Ernst Röhm and other SA leading figures along with 400 communists and people who had no
connection to Röhm - like ex-chancellor Von Schleicher - arrested them for treason. They were
then executed over the whole weekend and Hitler was thanked by President Hindenburg for
having "nipped treason at the bud". The SA was not disbanded but never regained its
importance as many of its members were absorbed by the SS or the now pleased Army.
2.4 Hindenburg Dies
2.4.1 Paul von Hindenburg dies on the 2nd of
August 1934, and Hitler takes over as
Führer - supreme leader of Germany -
making the army swear an oath to him as
leader of Germany. The Army agreed to
stay out of Politics, and in return Adolf
Hitler invested huge sums of money in
rearmament, brought back conscription
and made plans to make Germany a
great military power again.
2.5 March Elections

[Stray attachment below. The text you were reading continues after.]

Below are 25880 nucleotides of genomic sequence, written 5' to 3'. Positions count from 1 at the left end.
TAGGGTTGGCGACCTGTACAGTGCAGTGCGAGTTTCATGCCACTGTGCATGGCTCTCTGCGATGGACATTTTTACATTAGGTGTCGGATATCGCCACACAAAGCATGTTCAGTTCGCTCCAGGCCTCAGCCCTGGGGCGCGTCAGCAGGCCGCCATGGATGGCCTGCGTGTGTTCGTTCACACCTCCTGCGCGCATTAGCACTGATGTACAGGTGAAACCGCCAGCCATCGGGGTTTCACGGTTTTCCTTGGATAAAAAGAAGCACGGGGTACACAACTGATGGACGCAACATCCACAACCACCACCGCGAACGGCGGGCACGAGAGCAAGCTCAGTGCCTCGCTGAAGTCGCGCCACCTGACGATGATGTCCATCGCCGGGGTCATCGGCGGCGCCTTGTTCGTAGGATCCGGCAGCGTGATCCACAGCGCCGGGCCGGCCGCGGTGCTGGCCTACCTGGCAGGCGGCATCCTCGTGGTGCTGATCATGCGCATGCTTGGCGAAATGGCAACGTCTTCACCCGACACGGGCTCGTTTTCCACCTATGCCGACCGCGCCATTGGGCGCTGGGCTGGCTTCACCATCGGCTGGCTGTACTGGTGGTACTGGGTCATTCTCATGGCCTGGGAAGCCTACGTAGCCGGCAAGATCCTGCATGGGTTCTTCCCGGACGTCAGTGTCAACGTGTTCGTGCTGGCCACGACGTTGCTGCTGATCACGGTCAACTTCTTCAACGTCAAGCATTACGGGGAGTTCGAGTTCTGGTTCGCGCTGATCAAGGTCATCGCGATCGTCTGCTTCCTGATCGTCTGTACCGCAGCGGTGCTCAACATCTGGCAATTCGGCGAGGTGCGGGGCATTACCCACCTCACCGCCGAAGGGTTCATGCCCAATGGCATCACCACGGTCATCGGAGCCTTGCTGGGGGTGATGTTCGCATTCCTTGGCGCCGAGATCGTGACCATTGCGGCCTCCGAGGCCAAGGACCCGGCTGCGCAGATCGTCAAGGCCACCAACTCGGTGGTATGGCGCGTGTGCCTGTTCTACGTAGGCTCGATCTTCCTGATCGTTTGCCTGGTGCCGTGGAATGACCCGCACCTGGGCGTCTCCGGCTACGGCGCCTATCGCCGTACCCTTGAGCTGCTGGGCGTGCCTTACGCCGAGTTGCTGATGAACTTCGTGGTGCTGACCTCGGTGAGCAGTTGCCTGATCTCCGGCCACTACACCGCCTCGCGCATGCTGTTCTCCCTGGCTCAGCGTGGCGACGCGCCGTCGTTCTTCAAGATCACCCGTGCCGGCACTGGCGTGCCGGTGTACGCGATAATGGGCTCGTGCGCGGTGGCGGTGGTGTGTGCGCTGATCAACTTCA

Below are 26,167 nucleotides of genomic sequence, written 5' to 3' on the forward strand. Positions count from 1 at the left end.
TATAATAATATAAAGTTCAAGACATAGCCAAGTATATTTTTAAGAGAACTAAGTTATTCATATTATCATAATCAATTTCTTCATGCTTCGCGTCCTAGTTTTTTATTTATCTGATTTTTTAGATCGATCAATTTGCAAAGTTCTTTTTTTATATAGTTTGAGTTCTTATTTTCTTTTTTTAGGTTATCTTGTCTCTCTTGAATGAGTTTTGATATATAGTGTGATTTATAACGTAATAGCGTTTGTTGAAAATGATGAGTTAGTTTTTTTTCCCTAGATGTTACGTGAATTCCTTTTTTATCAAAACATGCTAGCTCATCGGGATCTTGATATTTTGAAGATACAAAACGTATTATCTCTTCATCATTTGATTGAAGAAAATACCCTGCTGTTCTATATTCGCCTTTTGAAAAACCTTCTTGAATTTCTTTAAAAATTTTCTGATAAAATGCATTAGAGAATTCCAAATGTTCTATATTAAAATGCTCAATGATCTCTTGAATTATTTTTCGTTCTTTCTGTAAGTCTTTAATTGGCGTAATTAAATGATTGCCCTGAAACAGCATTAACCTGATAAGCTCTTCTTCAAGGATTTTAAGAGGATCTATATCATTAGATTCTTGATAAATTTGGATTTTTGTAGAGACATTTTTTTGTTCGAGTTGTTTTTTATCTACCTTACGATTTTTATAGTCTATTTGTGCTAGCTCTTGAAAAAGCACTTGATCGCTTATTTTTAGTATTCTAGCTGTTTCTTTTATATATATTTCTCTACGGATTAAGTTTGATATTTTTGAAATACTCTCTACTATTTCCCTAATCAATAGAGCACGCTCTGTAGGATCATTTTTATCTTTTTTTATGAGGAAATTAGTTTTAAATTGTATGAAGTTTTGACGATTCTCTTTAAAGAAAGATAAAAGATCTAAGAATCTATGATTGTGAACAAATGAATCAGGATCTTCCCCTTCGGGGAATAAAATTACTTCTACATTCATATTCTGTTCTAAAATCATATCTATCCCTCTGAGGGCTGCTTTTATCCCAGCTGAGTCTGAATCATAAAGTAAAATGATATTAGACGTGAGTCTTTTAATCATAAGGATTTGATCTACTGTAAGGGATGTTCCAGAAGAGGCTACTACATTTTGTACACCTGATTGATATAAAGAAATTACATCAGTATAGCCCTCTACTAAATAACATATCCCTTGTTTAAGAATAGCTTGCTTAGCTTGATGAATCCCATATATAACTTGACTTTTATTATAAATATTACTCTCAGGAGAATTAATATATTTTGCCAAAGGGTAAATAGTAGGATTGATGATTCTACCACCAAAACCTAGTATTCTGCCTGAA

2.5.1 On March 5th 1933 the Nazis
got their largest ever vote of
288 seats, equal to 44%,
meaning with the support of
smaller nationalist parties
they had a majority.
2.6 Removal Of Civil Rights
2.6.1 On 31st March Every provincial
parliament is shut down. They are
reorganised to have the same
constitution as the Reichstag – the
Nazis are therefore in control. Then
on 7th April - Managers appointed for
each province - they are all members
of the Nazi party. They are given the
right to appoint and dismiss officers.
2.7 Hitler as Chancellor
2.7.1 On 30th January Hindenburg appoints
Hitler as Chancellor but: only three out
of 10 ministers were members of the
Nazi party the Nazis had less than half
the seats in the Reichstag Hindenburg
could dismiss Hitler at any time.